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Publication numberUS5612625 A
Publication typeGrant
Application numberUS 08/544,898
Publication dateMar 18, 1997
Filing dateOct 18, 1995
Priority dateJun 15, 1993
Fee statusLapsed
Also published asCA2121310A1, CA2121310C, DE69408600D1, DE69408600T2, EP0629837A1, EP0629837B1
Publication number08544898, 544898, US 5612625 A, US 5612625A, US-A-5612625, US5612625 A, US5612625A
InventorsKiichi Suyama, Hajime Furusawa, Yasuharu Hosohara, Takashi Kobori
Original AssigneeTokyo Gas Co., Ltd.
Export CitationBiBTeX, EndNote, RefMan
External Links: USPTO, USPTO Assignment, Espacenet
Method of measuring inner diameter of pipe
US 5612625 A
Abstract
A method of measuring the inner diameter of a pipe includes the steps of continuously transmitting RF waves of a predetermined frequency band from an antenna of a transmitter located inside of the pipe to be inspected, receiving the RF waves with an antenna of a receiver located inside the pipe, the antenna of the receiver being spaced apart from the antenna of the transmitter by a predetermined distance, detecting a frequency at a change point where an intensity of the received RF wave changes greatly, and substituting the frequency at the change point into a formula: d=c/1.706f (wherein d is the inner diameter of the pipe, c is the velocity of light, and f is the frequency at the change point) which shows the relation between the inner diameter of the pipe and the frequency to obtain a minimum inner diameter of the pipe.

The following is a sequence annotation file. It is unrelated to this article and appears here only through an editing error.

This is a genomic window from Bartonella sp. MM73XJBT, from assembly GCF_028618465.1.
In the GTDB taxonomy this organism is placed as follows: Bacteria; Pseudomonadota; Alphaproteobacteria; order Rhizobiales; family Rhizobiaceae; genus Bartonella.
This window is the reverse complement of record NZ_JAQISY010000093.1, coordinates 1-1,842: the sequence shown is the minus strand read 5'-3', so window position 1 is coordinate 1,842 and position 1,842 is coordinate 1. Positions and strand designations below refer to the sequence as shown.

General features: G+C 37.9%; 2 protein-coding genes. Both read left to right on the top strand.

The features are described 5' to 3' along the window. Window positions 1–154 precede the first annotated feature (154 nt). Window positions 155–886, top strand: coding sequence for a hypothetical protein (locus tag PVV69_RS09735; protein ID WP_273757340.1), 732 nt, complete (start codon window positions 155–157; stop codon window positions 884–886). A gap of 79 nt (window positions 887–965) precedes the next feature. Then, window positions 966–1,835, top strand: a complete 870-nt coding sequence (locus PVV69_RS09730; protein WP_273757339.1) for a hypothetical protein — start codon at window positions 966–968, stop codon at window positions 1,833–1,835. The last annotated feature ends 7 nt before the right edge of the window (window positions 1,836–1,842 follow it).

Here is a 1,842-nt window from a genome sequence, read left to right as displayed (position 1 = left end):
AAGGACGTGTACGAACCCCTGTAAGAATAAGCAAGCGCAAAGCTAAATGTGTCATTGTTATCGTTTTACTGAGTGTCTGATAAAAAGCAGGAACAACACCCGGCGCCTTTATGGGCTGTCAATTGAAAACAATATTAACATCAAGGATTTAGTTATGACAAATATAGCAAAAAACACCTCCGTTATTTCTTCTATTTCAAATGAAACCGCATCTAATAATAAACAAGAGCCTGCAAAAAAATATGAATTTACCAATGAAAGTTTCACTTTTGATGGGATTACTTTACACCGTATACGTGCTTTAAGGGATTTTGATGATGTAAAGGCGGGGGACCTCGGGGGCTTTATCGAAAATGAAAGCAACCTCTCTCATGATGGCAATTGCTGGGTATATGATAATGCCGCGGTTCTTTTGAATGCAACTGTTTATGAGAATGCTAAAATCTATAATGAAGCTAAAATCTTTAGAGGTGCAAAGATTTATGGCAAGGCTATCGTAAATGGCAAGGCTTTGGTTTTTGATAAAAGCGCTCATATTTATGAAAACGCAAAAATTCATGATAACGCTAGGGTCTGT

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Claims(5)
What is claimed is:
1. A method of measuring an inner diameter of a pipe, comprising the steps of continuously transmitting RF waves of a predetermined frequency band from an antenna of a transmitter located inside of the pipe to be inspected, receiving the RF waves with an antenna of a receiver located inside the pipe, said antenna of the receiver being spaced apart from said antenna of the transmitter by a predetermined distance, detecting a frequency at a change point where an intensity of the received RF wave changes greatly, substituting the frequency at the change point into a formula: d=c/1.706f wherein d is the diameter of said pipe, c is the velocity of light, and f is the frequency at said change point) which shows the relation between the inner diameter of the pipe and the frequency to obtain a minimum inner diameter of the pipe.
2. A method according to claim 1, further comprising the step of comparing the obtained minimum inner diameter and an original inner diameter of the pipe so as to detect at least one of foreign matter in the pipe and a constriction in the pipe.
3. A method according to claim 1, further comprising the step of comparing the frequency at the change point with predetermined frequency ranges determined for gas pipes having different diameter, and therewith estimating the inner diameter of the pipe.
4. A method according to claim 1, further comprising the step of shifting the predetermined frequency band of the RF waves transmitted from the transmitter to a higher-frequency band side.
5. A method according to claim 1, further comprising the step of shifting the predetermined frequency band of the RF waves transmitted from the transmitter to a lower-frequency band side.
Description

This is a continuation application Ser. No. 08/230,679, filed Apr. 21, 1994, now abandoned.